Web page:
Going back to bell hooks, she wrote about the destructive nature of romance and how it impedes genuine love:

"Its destructiveness resides in the notion that we come to love with no will and no capacity to choose. This illusion, perpetuated by so much romantic lore, stands in the way of our learning to love. To sustain our fantasy we substitute romance for love.
...
To be capable of critically evaluating a partner we would need to be able to stand back and look critically at ourselves, at our needs, desires, and longings. [...] We fear that evaluating our needs and then carefully choosing partners will reveal that there is no one for us to love. Most of us prefer to have a partner who is lacking than no partner at all. What becomes apparent is that we may be more interested in finding a partner than in knowing love."

Love is not something I should fall into but rather choose. It is incumbent upon me to know what I need, desire, and long for and then choose partners based on those criteria. I need to be open to hearing the needs, desires, and longings of others. I need to take responsibility for my own and find opportunities to support my loves in meeting their own. When conflict arises between our individual needs, desires, and longings, we are presented with opportunities to grow individually or together. I must be prepared to act on those opportunities.

And then I watched a video produced by The School Of Life on how romanticism ruined love. Give it a watch. It'll only take a few minutes.



Wasn't that fantastic? If you didn't watch it (naughty naughty!), it pretty much agreed with what hooks wrote about the destructive and dysfunctional aspects of romance and called for us to embrace post-romantic relationships. What does a post-romantic relationship look like? Watch the video! Or in summary:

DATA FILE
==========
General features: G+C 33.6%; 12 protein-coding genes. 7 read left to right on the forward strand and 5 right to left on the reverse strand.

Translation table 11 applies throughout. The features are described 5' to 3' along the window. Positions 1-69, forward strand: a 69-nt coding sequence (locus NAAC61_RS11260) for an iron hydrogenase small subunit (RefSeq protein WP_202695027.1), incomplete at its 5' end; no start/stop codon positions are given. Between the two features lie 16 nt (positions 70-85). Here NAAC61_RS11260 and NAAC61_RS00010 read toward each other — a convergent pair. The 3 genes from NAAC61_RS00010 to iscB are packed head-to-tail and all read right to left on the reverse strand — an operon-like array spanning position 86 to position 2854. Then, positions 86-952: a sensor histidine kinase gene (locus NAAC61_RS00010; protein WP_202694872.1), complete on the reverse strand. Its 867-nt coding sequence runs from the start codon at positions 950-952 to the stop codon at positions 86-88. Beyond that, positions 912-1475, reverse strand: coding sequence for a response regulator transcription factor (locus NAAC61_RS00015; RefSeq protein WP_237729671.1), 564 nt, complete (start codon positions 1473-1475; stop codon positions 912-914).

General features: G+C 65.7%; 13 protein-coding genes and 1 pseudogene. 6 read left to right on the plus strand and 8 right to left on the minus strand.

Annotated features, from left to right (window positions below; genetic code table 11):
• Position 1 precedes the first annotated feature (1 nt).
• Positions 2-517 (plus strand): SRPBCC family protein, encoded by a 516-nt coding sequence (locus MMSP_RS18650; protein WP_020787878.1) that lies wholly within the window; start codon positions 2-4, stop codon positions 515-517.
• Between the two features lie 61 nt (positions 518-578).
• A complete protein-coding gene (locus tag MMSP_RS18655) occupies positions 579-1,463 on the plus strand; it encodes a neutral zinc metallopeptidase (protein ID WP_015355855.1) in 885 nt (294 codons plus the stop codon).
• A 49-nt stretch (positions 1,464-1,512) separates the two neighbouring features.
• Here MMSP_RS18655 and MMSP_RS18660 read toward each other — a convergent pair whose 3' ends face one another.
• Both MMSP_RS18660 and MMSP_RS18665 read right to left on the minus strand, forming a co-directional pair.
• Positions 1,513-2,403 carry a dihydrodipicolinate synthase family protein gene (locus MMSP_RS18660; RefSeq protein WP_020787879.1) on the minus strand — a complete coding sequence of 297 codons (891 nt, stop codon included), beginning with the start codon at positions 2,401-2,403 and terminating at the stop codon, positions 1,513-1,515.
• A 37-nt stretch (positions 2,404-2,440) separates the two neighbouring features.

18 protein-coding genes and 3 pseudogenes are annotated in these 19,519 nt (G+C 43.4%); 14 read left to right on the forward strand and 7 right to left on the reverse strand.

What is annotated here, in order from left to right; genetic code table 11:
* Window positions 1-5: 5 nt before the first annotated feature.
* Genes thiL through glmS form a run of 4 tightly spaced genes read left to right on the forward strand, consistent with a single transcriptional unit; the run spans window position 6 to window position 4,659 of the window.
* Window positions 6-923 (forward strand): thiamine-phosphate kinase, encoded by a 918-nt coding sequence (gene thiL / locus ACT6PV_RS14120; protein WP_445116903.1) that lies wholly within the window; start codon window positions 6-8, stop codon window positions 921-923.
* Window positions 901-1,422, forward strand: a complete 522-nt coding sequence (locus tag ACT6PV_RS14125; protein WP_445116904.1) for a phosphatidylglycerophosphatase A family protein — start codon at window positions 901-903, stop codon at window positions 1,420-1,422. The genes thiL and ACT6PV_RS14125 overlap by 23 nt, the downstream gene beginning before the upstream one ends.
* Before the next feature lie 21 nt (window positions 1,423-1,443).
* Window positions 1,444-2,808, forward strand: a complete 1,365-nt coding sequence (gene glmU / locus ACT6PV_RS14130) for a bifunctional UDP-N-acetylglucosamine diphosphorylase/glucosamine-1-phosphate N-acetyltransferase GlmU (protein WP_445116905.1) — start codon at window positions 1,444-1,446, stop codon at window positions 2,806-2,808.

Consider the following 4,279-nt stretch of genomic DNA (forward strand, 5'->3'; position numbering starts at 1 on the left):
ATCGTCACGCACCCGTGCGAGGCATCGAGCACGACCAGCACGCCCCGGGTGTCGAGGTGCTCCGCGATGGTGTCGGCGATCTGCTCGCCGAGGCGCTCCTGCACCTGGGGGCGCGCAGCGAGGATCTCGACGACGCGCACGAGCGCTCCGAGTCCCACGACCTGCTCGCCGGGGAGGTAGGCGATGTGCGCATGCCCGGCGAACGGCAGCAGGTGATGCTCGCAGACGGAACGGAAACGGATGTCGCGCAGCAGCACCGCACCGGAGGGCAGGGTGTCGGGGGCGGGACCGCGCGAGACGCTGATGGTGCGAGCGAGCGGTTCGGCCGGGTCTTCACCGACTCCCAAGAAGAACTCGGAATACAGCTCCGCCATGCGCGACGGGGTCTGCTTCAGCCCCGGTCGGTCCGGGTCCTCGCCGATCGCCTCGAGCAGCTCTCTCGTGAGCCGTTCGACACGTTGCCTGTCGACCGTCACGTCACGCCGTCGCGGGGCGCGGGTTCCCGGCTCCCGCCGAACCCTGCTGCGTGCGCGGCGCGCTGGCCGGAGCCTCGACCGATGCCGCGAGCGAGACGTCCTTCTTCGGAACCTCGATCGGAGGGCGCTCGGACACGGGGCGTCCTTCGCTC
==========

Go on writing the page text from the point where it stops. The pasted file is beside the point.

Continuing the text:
• It's normal that love and sex don't always belong together.

  • Discussing money up front in a serious way is not a betrayal of love.

  • Each of us is flawed and our partners are, too.

  • We will never find everything in one person, nor they in us.

  • Intuition can't get us where we need to go.

  • There is a special dignity around issues of practicality.

Love is about recognizing our flawed human nature in me and others and affording each of us the grace to be our human selves and grow together. Love is communicating our needs, desires, and longings up front in order to enable informed consent. Love is not magic or innate. Love is forgiving and dignified. Love is open and leaves room for multiple people to meet our needs, desires, and longings.

Moving forward, I shall endeavor to form loving, conscious, post-romantic relationships rooted in actions that nurture my own and others' spiritual growth. And good sex when the mood strikes.

EDIT (10/18/2016): I made two glaring omissions in my Vision of Love! I'm a proponent of casual love and embracing impermanence and short-term relationships just as cherished as long-term. I'm dropping a couple of resources below and will write more about my thoughts on them later.

Casual Love by Carsie Blanton

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Jamie Amana Capach

September 2016